Thereafter I rushed to the Leader Press. There later in the evening the chief reporter Mr N.D.Agarwala came from Shastriji’s public meeting and I asked him. ‘Did he say anything special?’ He replied: ‘He has given a new slogan to the countrymen: Jai Jawan, Jai Kisan’ . He told me that the crowds went delirious and they kept on shouting, Shastriji Zindabad’.  Mr Agarwal told me that it was very rare to see such wild hero-worship as was witnessed that evening.
That was Shastri. Today when I think of those days I am moved. I didn’t realize that I too had been a witness to the making of rare moments of history in our post-independence era. We do pay tributes to him. But have we cared to imbibe his values? Simplicity and humility were his cherished ornaments.

When he visited Rajapur unannounced

The late Syed Rahman Ali narrated an interesting incident to me about Lal Bahadur’s visit to their house in Rajapur when he was a Union Minister.Mr Rahman Ali’s father, late Mr Mahboob Ali was also a freedom fighter and he had very close and cordial relations with Shastriji. ‘But I neither knew anything about Shastriji nor recognized him’, he told me. He went on: ‘ Then one fine evening, rather late in the evening, there was a knock at our door. I opened the door and saw a short-statured person standing. He told me that he wished to see my father. I asked him to wait outside and told him that I was going in to call him. I asked him: “ Who should I say is wanting to meet him”, Mr Ali questioned him. The gentleman replied, ‘Tell him that Lal Bahadur has come’.”  Even then it did not occur to  Mr Ali who he was. He went and told his father. When he mentioned Lal Bahadurji’s name his father was startled: ‘Where is he? What have you told him?’ Mr Ali said he had asked him to wait outside. His father told him, ‘Go and immediately usher him in and let  him be seated comfortably. Don’t you know who  he is? He is Union Minister Lal Bahadur Shastri’. It was then that Mr Ali says he was  taken aback. Shastriji was ushered in. His father came. They spoke like old friends. Shastriji told him: ‘I was passing this way. I thought of  meeting you. How could I pass through this area without meeting you?’ Mr Ali told me: ’How could I feel that he was a Minister when there was no escort, no gunman accompanying him? He had halted his car on the main road and had just walked the distance. He did say he was Lal Bahadur. But it is a very common name. I presumed that someone had come to have some work done’.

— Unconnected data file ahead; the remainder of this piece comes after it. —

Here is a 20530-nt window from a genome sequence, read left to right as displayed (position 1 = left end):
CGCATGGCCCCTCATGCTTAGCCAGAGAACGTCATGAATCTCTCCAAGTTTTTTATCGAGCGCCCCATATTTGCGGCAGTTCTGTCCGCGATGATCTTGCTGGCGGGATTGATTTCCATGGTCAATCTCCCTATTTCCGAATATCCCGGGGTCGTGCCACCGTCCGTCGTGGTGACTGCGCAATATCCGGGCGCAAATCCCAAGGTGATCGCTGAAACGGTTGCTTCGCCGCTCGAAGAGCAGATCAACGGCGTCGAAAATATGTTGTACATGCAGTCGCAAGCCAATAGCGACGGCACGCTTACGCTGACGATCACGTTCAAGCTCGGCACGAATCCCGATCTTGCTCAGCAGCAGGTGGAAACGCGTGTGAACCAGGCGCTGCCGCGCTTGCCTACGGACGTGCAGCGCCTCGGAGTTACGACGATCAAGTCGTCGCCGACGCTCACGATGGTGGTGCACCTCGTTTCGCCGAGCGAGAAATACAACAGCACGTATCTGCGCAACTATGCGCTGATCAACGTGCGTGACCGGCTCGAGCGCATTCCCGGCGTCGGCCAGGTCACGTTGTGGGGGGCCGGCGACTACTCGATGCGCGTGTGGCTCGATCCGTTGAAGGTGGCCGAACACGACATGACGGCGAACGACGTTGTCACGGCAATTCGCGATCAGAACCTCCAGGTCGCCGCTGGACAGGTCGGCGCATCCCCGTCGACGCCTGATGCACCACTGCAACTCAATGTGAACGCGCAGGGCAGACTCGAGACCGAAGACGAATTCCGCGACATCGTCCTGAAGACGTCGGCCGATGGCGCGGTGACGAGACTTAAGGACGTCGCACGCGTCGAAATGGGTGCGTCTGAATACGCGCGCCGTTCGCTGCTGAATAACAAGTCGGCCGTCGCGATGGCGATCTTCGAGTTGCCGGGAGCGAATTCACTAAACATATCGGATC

I am recalling this incident with the special intention of telling readers that what Arvind Kejriwal is doing is nothing new. Lal Bahadur Shastri did that then. No wonder he was the darling of the masses.